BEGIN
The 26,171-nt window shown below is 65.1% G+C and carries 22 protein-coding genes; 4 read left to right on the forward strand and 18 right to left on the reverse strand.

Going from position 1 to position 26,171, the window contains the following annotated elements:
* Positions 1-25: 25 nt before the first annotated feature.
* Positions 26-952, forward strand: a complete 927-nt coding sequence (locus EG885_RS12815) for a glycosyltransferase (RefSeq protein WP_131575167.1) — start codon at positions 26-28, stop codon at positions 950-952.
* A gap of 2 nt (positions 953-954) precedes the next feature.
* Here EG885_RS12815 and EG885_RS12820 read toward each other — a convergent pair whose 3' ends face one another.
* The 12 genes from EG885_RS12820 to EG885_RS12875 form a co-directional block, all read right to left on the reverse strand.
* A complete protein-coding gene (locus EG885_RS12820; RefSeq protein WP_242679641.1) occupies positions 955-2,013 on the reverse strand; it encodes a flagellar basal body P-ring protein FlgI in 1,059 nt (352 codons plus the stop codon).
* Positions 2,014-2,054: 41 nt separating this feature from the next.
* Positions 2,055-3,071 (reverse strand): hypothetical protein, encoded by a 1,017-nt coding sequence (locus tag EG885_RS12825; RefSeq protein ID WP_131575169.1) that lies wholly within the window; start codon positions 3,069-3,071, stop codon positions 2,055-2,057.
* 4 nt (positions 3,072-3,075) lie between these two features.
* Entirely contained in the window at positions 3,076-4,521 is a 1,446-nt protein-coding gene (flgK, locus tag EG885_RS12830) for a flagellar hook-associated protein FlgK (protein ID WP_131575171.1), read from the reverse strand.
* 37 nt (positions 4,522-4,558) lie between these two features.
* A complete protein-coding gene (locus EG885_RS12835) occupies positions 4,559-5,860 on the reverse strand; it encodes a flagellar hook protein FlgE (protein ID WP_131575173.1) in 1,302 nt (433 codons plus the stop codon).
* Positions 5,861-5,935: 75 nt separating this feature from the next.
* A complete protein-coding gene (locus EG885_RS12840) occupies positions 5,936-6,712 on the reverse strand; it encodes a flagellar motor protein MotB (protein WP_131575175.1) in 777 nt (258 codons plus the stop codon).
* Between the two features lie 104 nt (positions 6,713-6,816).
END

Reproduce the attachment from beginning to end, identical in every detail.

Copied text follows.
The 26,171-nt window shown below is 65.1% G+C and carries 22 protein-coding genes; 4 read left to right on the forward strand and 18 right to left on the reverse strand.

Going from position 1 to position 26,171, the window contains the following annotated elements:
* Positions 1-25: 25 nt before the first annotated feature.
* Positions 26-952, forward strand: a complete 927-nt coding sequence (locus EG885_RS12815) for a glycosyltransferase (RefSeq protein WP_131575167.1) — start codon at positions 26-28, stop codon at positions 950-952.
* A gap of 2 nt (positions 953-954) precedes the next feature.
* Here EG885_RS12815 and EG885_RS12820 read toward each other — a convergent pair whose 3' ends face one another.
* The 12 genes from EG885_RS12820 to EG885_RS12875 form a co-directional block, all read right to left on the reverse strand.
* A complete protein-coding gene (locus EG885_RS12820; RefSeq protein WP_242679641.1) occupies positions 955-2,013 on the reverse strand; it encodes a flagellar basal body P-ring protein FlgI in 1,059 nt (352 codons plus the stop codon).
* Positions 2,014-2,054: 41 nt separating this feature from the next.
* Positions 2,055-3,071 (reverse strand): hypothetical protein, encoded by a 1,017-nt coding sequence (locus tag EG885_RS12825; RefSeq protein ID WP_131575169.1) that lies wholly within the window; start codon positions 3,069-3,071, stop codon positions 2,055-2,057.
* 4 nt (positions 3,072-3,075) lie between these two features.
* Entirely contained in the window at positions 3,076-4,521 is a 1,446-nt protein-coding gene (flgK, locus tag EG885_RS12830) for a flagellar hook-associated protein FlgK (protein ID WP_131575171.1), read from the reverse strand.
* 37 nt (positions 4,522-4,558) lie between these two features.
* A complete protein-coding gene (locus EG885_RS12835) occupies positions 4,559-5,860 on the reverse strand; it encodes a flagellar hook protein FlgE (protein ID WP_131575173.1) in 1,302 nt (433 codons plus the stop codon).
* Positions 5,861-5,935: 75 nt separating this feature from the next.
* A complete protein-coding gene (locus EG885_RS12840) occupies positions 5,936-6,712 on the reverse strand; it encodes a flagellar motor protein MotB (protein WP_131575175.1) in 777 nt (258 codons plus the stop codon).
* Between the two features lie 104 nt (positions 6,713-6,816).